Today is day three of Emma McNamara's tour around the country, looking at jobs in different sectors of the economy. Emma has been to Waterford looking at call centre jobs, Dundalk and high-tech jobs, and today she is in Sligo to look at the pharmaceutical sector.
Pharmaceuticals are big business in Ireland. They generate more than half of our exports and in fact Ireland is one of the biggest net exporters of medicines in the world. Nine out of the top ten companies in the world are based here, while five of the world's top ten medicines are made here. The sector employs nearly 25,000 people. The same amount again are employed in companies servicing the sector. Most recently, AbbVie, once a part of Abbott, announced a 175 job €85m expansion in Sligo last month.
One of the Irish companies servicing the pharma sector - and others - is Sligo headquartered Lotus Works. Its head of Human Resources Mark Butler says that the company has increased its headcount by 60% over the last few years and has 240 people employed in Ireland and another 260 in the US. He says the company's support function in Sligo is crucial for the company's operations. As the company is very busy, Mr Butler says it is always looking for talented engineers and technicians to help the company grow. He says the process of attracting the correct skills and people can sometimes prove very challenging.
Enterprise Ireland's chief executive Julie Sinnamon says it is a common misconception that foreign firms are the bigger employer here, and that those foreign firms here encourage growth in Irish business. Ms Sinnamon says there is a growing pool of strong Irish firms and both the multi-national and indigenous firms involved in the pharma sector employ about the same amount. About €19 billion a year is spent by both multi-nationals and Irish companies each in the local economy - on raw materials, services and wages. The Enterprise Ireland chief says that Irish companies are in a strong position after the investment from multi-nationals in the sector and the increased level of co-operation with third level institutions. She says this has created a strong feed-bed for new Irish firms.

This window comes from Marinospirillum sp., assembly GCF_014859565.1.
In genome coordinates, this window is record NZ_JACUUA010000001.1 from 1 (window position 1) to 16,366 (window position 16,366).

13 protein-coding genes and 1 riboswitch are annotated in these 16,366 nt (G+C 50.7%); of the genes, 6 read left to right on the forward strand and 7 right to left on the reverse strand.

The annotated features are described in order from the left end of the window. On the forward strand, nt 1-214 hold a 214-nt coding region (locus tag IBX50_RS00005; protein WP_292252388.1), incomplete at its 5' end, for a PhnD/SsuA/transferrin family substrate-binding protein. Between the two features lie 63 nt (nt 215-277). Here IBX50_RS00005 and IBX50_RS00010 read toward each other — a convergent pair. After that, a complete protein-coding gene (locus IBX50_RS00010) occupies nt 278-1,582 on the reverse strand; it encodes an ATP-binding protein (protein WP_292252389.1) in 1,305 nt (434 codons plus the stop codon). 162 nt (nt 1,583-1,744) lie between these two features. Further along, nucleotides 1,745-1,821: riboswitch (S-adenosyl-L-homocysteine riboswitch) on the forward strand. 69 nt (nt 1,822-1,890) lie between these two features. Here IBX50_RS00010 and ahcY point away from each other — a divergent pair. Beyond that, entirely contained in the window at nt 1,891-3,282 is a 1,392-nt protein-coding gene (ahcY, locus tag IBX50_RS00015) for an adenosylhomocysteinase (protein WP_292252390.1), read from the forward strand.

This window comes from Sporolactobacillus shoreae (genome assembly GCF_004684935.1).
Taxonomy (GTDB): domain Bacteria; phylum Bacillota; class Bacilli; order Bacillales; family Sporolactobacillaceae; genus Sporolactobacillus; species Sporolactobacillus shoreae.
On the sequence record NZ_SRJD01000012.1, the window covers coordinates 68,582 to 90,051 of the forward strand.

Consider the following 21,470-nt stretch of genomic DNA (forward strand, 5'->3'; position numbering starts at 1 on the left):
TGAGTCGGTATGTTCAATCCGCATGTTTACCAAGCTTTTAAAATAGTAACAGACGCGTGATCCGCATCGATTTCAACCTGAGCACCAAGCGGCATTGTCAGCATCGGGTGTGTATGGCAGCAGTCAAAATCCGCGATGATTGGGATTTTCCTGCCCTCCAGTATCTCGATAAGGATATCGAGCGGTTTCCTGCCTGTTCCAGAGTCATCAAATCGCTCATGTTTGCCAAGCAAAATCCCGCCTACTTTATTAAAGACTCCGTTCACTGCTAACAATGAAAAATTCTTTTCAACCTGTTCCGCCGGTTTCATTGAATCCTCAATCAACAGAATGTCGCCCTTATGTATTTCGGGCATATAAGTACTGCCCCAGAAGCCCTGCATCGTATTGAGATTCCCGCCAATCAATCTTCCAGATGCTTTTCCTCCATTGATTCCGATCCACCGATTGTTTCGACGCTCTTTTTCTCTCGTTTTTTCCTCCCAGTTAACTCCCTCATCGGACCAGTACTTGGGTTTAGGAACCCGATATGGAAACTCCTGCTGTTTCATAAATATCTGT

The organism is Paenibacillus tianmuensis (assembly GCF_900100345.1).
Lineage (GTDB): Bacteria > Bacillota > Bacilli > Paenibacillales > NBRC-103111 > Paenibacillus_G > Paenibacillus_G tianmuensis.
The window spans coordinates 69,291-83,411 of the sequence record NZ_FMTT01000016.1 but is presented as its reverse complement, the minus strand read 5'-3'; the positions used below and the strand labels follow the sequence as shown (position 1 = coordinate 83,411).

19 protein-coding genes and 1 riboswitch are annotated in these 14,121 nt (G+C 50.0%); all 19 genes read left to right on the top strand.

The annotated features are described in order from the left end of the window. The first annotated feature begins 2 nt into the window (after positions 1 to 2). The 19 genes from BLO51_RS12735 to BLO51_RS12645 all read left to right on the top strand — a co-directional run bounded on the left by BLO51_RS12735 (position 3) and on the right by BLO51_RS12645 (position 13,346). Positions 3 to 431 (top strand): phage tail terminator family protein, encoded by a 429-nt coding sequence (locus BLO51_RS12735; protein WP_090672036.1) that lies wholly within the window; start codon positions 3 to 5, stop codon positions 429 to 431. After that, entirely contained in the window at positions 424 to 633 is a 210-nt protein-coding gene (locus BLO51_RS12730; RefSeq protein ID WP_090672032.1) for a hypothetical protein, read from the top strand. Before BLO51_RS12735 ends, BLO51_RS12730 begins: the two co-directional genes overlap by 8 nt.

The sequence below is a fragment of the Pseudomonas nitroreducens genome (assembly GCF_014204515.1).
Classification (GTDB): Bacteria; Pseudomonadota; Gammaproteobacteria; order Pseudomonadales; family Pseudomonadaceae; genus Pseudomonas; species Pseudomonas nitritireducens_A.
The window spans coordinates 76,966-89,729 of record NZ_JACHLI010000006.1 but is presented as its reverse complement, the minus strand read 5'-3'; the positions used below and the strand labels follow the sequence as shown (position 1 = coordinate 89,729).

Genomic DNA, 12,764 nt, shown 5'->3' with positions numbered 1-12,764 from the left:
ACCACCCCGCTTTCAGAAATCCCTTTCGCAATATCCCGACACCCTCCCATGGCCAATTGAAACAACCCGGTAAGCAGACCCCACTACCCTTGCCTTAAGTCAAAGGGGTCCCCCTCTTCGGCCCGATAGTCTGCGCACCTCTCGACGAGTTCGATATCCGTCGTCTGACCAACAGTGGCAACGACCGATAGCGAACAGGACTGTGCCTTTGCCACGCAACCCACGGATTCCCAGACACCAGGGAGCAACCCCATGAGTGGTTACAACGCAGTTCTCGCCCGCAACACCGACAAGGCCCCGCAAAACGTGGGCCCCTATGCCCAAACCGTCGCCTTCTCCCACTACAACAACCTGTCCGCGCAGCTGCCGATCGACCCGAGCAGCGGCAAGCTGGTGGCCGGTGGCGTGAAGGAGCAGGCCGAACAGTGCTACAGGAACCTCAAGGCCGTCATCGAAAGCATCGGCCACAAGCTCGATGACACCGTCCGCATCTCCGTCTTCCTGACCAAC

Professor Terri Scott, head of Sligo IT, says that the links between business and the college is very strong. Sligo IT works with companies to create a suitable curriculum, which can be up and running within a short timeframe. She says the college's links with GlaxosmithKline is a great example of how such a scheme can work, adding that the college is able to tailor programmes quickly to the company's needs. On the problem of youth unemployment, she says that through the Springboard programme, Sligo IT is targeting those on the Live Register. The Professor says that unemployed people should think about jobs and an "exciting career" in the pharma sector, adding that support and course are available to them.
Stiefel is a part of GlaxosmithKline, which has operations in Sligo. Stiefel's Steve Burgess says the plant was recently upgraded by its parent company, which ensures it has a bright future ahead of it. Describing the investment as a fantastic vote of confidence in Sligo, he says the company is investing heavily in both the facility and its staff. The Sligo plant, which is the centre of dermatology for the company, has 180 employees across a wide range of disciplines. He says the company will be launching new products this year and next.